Developing Acoustic Technology to Detect Transverse Defects in Rail at High Speed (220 mph)

Start: July 1, 2017, End: June 30, 2020

Principal Investigator/Researcher

Ryan Sherman, Yingtao Jiang, and Ying Tian, University of Nevada, Las Vegas

Project Description

Inspection of rail for defects has historically been performed using ultrasonic technology. While the ultrasonic method has proven to be reliable, limitations exist in regard to the speed of the inspection. The proposed study aims to increase the speed of rail inspection while maintaining a high level of reliability through the use of acoustic emission.

An acoustic emission sensor will be developed capable of detecting rail defects at high speeds. Acoustic detection has been widely applied to detect changes in medium generating distinct sounds. For example, the technology has been successfully utilized to detect automobile crashes at intersections, cable wire breaks in bridges, and defects in wheel-set bearings. The acoustic flaw detection system will also be paired with an on-board GPS to provide defect location information.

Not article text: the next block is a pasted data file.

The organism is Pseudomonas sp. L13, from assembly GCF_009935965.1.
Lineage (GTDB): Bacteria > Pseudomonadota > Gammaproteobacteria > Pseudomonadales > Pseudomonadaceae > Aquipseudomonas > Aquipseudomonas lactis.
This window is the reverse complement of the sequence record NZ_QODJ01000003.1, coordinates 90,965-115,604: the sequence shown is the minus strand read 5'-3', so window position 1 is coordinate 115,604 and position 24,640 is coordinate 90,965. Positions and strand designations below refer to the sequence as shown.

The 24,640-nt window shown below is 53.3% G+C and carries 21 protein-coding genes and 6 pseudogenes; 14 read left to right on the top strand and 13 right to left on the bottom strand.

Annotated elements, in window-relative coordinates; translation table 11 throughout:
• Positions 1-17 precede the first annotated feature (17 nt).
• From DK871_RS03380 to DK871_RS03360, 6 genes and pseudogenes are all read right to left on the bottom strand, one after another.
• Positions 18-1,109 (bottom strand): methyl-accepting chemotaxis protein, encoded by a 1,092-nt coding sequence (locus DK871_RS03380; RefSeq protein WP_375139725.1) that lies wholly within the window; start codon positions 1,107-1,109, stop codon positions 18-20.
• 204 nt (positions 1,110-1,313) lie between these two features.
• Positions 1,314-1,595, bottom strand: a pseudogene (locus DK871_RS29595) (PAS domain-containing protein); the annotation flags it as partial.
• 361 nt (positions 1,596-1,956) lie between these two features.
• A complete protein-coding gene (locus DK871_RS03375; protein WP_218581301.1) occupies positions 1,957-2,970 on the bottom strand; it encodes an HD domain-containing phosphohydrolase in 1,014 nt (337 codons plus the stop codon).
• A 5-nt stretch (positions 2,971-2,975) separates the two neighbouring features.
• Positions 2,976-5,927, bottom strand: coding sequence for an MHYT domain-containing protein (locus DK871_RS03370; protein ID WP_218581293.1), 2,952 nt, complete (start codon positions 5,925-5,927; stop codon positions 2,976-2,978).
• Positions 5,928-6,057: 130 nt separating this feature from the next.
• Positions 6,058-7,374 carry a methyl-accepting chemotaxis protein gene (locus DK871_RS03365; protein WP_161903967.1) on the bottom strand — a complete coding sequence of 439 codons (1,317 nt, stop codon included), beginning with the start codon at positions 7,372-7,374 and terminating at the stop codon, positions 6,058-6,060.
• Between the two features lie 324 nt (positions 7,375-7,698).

To evaluate the sensor performance field testing will be conducted in three phases. Initial testing will be performed at low speeds with limited defect types to demonstrate the feasibility of the system. The second phase of testing will be completed at medium speeds with a wider range of defect types. Finally, the third phase of field testing will be conducted in China at speeds up to 180 mph. Throughout the field testing program the flaw detection system will be continually improved based on the research findings.

The expected outcome of the research will be a high speed flaw detection system using acoustic technology. Ultimately, the goal of the research is improving rail inspection speed and reliability thereby enhancing rail safety.